The Senegalese Red Cross advocates for a comprehensive legal framework on disaster management

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By Abdoulaye Diallo

Project Manager, Disaster Law Project, Senegalese Red Cross

Inspired by the "Guidelines for the domestic facilitation and regulation of international disaster relief disaster and initial recovery assistance" (IDRL Guidelines) adopted unanimously at the 30th International Conference of the Red Cross and Red Crescent, the Senegalese Red Cross (SRC) held a workshop on legal frameworks for disaster management on 24 February 2015 at Hotel Savana in Dakar. The aim of the workshop was to discuss, among other things, the legal issues raised by international relief operations in Senegal, including barriers on entry into the territory and the conduct of operations, as well as gaps in quality control, related to the coordination and complementarity of international aid. As noted by the President of the Senegalese Red Cross, Mr Abdoul Azize Diallo, in his opening remarks: “the Ebola epidemic, which is still rife in West Africa, demonstrates the necessity of addressing issues on international relief interventions in the event of disasters.”

The IFRC has been supporting the SRC with funding and technical assistance for a project on IDRL in Senegal, to promote the SRC’s advocacy work with the government on strengthening its legal preparedness for international response to disasters, and this workshop is part of the activities planned in that project.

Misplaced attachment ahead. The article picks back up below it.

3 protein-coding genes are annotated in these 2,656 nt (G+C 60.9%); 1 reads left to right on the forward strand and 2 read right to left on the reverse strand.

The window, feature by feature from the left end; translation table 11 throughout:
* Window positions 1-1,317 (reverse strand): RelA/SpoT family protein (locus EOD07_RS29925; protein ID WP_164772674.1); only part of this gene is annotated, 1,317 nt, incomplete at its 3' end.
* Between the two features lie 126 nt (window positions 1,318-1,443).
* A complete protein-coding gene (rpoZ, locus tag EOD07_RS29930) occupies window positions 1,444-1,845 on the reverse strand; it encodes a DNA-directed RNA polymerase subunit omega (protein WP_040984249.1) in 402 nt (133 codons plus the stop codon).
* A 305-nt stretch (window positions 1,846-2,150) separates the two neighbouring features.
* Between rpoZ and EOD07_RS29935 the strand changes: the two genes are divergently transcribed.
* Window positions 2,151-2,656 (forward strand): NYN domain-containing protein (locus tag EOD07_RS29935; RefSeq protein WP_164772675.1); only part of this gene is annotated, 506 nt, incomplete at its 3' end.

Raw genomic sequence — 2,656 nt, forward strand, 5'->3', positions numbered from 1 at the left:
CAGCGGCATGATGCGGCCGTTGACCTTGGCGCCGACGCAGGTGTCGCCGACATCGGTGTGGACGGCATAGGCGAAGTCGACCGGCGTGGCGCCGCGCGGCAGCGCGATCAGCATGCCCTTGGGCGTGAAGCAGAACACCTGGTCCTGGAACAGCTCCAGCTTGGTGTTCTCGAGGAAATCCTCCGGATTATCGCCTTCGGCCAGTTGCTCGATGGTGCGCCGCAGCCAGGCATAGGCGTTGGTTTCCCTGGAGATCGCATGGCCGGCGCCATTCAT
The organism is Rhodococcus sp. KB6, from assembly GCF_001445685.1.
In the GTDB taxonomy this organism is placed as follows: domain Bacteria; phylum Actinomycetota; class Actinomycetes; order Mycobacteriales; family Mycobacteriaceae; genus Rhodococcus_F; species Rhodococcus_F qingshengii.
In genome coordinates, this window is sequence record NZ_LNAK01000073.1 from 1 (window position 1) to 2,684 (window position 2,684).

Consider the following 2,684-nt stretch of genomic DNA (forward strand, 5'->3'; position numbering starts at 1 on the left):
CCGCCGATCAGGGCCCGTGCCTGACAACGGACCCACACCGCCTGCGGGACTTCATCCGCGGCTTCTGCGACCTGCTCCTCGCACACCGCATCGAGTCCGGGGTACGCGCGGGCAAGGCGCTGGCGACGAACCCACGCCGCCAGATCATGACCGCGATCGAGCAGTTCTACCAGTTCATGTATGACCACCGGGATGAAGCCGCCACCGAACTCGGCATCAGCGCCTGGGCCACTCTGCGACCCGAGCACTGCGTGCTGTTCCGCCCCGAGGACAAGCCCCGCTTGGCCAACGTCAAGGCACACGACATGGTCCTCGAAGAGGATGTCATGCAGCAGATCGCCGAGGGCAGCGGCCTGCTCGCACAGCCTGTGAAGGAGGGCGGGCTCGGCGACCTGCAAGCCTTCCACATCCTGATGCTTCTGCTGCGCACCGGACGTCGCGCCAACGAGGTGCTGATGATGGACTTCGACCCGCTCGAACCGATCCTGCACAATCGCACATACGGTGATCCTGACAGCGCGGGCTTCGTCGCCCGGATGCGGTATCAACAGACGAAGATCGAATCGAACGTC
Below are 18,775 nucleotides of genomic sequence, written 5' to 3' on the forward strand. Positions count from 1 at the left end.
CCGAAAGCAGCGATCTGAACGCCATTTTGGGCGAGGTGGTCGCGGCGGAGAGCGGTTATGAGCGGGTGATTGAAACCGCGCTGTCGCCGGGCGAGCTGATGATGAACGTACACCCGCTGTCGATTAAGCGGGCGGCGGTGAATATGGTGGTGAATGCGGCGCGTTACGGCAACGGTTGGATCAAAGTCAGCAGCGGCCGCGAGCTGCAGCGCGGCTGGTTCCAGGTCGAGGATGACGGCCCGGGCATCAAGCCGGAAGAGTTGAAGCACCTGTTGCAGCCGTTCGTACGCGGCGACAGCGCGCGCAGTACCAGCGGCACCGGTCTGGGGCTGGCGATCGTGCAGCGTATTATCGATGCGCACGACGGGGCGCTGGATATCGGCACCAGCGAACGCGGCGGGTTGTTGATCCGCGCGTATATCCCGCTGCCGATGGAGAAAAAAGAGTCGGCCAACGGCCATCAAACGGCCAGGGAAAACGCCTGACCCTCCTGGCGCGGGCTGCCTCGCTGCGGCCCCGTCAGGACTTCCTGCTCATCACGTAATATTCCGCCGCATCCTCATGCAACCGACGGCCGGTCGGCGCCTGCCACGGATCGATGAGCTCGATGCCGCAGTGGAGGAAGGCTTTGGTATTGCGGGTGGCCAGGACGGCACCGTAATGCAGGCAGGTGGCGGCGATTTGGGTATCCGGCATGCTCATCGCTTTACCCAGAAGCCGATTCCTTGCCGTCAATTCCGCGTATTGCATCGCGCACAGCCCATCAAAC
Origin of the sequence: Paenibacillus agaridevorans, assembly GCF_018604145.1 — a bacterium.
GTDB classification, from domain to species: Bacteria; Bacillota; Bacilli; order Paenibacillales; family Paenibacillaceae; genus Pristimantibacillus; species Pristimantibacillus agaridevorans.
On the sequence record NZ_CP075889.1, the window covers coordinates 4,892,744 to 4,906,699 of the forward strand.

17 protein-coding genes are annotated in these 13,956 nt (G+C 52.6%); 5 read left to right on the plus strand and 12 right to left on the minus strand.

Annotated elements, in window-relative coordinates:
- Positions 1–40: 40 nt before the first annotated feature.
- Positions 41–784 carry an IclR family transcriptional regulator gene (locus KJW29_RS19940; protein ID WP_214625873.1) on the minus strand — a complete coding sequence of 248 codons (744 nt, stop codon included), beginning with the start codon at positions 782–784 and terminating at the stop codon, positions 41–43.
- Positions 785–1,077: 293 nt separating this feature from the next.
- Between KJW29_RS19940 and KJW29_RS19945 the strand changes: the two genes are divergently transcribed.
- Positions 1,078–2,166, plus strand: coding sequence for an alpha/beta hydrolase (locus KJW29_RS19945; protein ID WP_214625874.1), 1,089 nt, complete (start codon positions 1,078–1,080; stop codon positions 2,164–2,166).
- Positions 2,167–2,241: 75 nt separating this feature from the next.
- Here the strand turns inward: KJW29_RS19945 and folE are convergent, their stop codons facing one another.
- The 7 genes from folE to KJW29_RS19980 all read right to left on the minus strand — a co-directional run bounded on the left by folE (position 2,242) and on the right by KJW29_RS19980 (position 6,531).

The project also includes another component on legal issues related to disaster risk reduction. Between February and December 2014, the SRC implemented a project resulting in the report: “Legal framework for disaster risk reduction and management in Senegal”. The lessons learned from that project were shared with the Senegalese authorities during the workshop on 24 February 2015. The discussions led to suggestions to improve the actual framework, for example, the need to use national dialects for the communities’ better knowledge of DRR, and the need for further capacity-building of the relevant actors. Nonetheless, further advocacy work remains to be completed. The second component of this project, a project on disaster risk reduction in an urban context, will complement the findings to date.

By carrying out this project, the SRC fulfils its auxiliary role to public authorities, focusing on legal preparedness in disaster management. It also recalls the commitments made at the 30th International Conference of the Red Cross and Red Crescent. Finally, it allows the SRC to assume a leadership role in inviting all stakeholders involved in disaster management to participate in discussions on a comprehensive legal framework for disaster management.

The SRC will therefore pursue its research on the legal framework in Senegal, in order to produce a report highlighting good practices and gaps in the existing framework. The SRC will then advocate for the adoption of the report's recommendations in Senegal.